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Elizabeth Royte
OnEarth contributing editor Elizabeth Royte also writes for the New York Times Book Review, which called her "no stranger to the pleasures and perils of chasing errant pieces of plastic and other castoffs to surprising (and often disgusting) places." She's the author of Bottlemania: How Water Went on Sale and Why We Bought It and Garbage Land: On the Secret Trail of Trash.
Stories by Elizabeth Royte
October 7, 2014
INVASIVES WEEK: Ravenous and hardy, green crabs are eating up Maine’s softshell clams. How did a crustacean no wider than a credit card get an entire state fishery in its pincers?
May 13, 2014
While politicians hem and haw, artists have accepted climate change as a solemn fact—and they’re steering the cultural conversation.
April 15, 2014
Journalist Dan Fagin traverses grand canyons of chemical, medical, and epidemiological scholarship in his book 'Toms River,' which just won the Pulitzer Prize for nonfiction.
February 20, 2014
As oil trains derail across the United States, a windswept—and vulnerable—stretch of Montana’s Glacier National Park underscores the folly of transporting crude by rail.
January 30, 2014
In the wake of West Virginia's chemical spill, residents turned to bottled water. But that's even less regulated than what comes out of our tap. The real solution: let information flow.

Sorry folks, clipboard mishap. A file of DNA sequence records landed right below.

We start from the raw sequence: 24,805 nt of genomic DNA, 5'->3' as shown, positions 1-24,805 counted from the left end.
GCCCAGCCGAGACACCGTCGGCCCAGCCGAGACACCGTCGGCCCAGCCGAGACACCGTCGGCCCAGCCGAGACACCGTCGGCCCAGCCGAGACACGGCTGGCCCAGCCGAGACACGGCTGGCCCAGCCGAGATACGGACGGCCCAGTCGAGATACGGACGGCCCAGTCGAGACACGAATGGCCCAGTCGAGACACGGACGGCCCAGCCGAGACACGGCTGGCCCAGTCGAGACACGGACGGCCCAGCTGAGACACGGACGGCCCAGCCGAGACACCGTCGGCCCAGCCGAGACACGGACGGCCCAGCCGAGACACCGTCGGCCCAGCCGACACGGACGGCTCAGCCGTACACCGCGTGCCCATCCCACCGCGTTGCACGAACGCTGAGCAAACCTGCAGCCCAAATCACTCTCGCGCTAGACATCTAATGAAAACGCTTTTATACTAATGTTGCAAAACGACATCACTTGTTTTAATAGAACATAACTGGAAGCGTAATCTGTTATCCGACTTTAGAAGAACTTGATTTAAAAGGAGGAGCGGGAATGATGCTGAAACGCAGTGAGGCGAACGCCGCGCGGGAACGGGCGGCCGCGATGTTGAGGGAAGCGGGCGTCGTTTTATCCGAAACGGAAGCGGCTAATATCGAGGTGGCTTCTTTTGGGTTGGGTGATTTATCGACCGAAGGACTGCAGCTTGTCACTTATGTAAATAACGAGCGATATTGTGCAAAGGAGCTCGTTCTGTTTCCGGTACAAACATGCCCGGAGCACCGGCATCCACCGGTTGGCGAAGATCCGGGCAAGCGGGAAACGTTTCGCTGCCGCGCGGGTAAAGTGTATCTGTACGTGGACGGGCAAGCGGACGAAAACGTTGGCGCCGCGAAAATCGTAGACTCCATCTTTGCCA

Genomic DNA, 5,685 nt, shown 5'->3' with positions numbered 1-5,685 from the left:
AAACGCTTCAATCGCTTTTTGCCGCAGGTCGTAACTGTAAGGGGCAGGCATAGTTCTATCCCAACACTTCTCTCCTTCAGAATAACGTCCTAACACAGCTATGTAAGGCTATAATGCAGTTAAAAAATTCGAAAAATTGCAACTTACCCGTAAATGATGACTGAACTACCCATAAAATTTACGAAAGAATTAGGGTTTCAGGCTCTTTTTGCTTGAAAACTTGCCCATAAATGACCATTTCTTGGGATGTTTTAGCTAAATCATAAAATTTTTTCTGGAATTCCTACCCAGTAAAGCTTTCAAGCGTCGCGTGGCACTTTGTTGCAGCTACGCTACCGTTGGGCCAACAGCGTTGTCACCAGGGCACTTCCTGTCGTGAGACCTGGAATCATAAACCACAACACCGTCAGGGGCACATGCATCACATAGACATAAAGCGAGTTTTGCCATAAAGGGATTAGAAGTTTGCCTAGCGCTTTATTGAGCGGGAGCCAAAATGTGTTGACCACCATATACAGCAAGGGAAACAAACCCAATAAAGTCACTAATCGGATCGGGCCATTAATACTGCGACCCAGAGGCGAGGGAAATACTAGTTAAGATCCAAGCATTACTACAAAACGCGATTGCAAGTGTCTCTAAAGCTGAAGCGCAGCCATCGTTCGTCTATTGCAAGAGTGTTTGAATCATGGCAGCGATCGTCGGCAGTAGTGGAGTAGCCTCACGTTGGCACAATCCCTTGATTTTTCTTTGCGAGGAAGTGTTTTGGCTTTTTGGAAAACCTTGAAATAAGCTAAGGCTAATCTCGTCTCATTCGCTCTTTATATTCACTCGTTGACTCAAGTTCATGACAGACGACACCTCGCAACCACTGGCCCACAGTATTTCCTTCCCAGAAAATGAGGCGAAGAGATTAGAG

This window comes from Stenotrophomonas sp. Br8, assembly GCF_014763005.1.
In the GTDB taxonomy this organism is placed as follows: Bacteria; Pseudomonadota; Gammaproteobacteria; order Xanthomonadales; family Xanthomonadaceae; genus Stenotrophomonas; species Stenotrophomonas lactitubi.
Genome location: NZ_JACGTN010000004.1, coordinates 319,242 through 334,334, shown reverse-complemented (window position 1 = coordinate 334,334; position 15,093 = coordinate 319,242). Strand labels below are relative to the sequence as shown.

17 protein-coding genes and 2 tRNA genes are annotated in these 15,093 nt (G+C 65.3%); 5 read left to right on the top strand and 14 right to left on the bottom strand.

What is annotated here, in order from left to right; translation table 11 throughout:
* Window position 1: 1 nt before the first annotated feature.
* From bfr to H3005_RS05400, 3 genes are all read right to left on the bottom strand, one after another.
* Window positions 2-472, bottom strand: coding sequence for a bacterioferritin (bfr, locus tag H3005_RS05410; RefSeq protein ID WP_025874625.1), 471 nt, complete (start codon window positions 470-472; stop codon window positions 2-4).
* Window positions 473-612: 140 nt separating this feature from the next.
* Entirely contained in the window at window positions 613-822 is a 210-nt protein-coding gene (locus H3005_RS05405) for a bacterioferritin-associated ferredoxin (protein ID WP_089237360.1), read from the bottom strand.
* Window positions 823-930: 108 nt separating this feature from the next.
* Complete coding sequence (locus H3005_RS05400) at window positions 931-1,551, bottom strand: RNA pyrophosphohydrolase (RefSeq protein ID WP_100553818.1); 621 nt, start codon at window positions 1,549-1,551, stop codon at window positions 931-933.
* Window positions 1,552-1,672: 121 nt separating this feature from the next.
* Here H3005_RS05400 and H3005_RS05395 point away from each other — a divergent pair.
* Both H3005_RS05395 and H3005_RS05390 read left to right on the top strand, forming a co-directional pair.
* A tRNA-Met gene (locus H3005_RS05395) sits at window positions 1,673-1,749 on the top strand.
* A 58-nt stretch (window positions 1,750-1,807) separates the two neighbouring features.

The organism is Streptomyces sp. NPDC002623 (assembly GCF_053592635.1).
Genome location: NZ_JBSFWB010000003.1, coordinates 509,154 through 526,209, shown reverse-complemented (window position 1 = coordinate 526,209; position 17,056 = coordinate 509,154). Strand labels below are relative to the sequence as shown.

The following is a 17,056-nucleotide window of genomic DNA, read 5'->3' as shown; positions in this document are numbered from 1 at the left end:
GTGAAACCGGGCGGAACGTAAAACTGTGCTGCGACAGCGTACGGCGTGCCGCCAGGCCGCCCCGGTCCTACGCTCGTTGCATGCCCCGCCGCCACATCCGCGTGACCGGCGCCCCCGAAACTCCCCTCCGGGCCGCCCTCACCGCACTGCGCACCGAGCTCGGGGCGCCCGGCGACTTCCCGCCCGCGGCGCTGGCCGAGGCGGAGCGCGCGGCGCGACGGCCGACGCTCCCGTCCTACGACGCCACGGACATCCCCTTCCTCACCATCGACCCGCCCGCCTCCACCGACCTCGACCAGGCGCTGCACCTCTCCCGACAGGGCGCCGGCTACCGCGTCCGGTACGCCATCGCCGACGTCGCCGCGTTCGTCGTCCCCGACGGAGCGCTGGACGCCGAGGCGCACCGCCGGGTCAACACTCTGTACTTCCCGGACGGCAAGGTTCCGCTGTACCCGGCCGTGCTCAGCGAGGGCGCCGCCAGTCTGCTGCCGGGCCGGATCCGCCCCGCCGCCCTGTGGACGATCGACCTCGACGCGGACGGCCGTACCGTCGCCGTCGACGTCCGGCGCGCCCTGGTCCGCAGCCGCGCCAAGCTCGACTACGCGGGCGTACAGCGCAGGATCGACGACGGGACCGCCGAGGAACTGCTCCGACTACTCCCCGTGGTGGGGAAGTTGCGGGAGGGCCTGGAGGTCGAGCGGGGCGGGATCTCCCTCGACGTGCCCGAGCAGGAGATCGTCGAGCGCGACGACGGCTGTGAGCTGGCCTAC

January 13, 2014
Your kindergarten teacher was right: sharing is caring.
January 2, 2014
It’s a dirty job, but someone's doing it. And for the health of the planet, that’s a good thing.
December 5, 2013
A forward-looking building in Seattle captures rainwater in a 56,000-gallon underground cistern. And that's all the water it ever needs. How quaint, how Neolithic—and how smart.
November 21, 2013
Anaerobic digestion enlists microbes to gobble up the organic waste that typically goes into landfills. Could it also turn our rotten melons into fresh megawatts?
October 23, 2013
The country that used to take the majority of U.S. scrap now has higher standards, which is helping to improve recycling operations here at home.
September 18, 2013
You make it, you pay. Why should taxpayers foot the bill for recycling all of that wasteful plastic?
September 12, 2013
It’s hard to find a good repair shop nowadays. But when you do … well, as one couple showed, lots of people want to fix things. So why don’t we do it more often?
July 23, 2013
Screw tops and plastic corks are soaking into the wine industry, but real wood is still the better bottle stopper.
June 13, 2013
Energy independence sounds great—until you spend the night in a North Dakota Amtrak station and experience the boom’s dark side.